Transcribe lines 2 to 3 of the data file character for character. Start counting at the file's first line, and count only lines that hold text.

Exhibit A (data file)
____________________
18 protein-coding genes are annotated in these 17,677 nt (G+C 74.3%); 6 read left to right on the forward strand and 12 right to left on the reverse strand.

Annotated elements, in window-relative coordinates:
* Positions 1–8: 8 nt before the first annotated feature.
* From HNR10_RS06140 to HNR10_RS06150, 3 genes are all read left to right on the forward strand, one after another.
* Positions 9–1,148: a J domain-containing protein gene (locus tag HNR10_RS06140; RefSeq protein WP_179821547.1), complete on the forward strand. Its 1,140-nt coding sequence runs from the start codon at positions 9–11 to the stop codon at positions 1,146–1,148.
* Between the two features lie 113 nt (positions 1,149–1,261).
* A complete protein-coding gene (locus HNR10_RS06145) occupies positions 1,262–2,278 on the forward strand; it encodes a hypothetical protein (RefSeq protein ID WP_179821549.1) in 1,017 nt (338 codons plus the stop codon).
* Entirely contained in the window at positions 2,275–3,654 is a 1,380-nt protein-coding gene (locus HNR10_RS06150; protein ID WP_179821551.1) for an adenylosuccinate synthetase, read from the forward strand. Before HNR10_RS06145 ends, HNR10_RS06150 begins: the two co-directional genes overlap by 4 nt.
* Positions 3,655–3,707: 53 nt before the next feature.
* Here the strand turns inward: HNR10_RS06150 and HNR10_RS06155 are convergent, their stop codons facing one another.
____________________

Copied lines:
Annotated elements, in window-relative coordinates:
* Positions 1–8: 8 nt before the first annotated feature.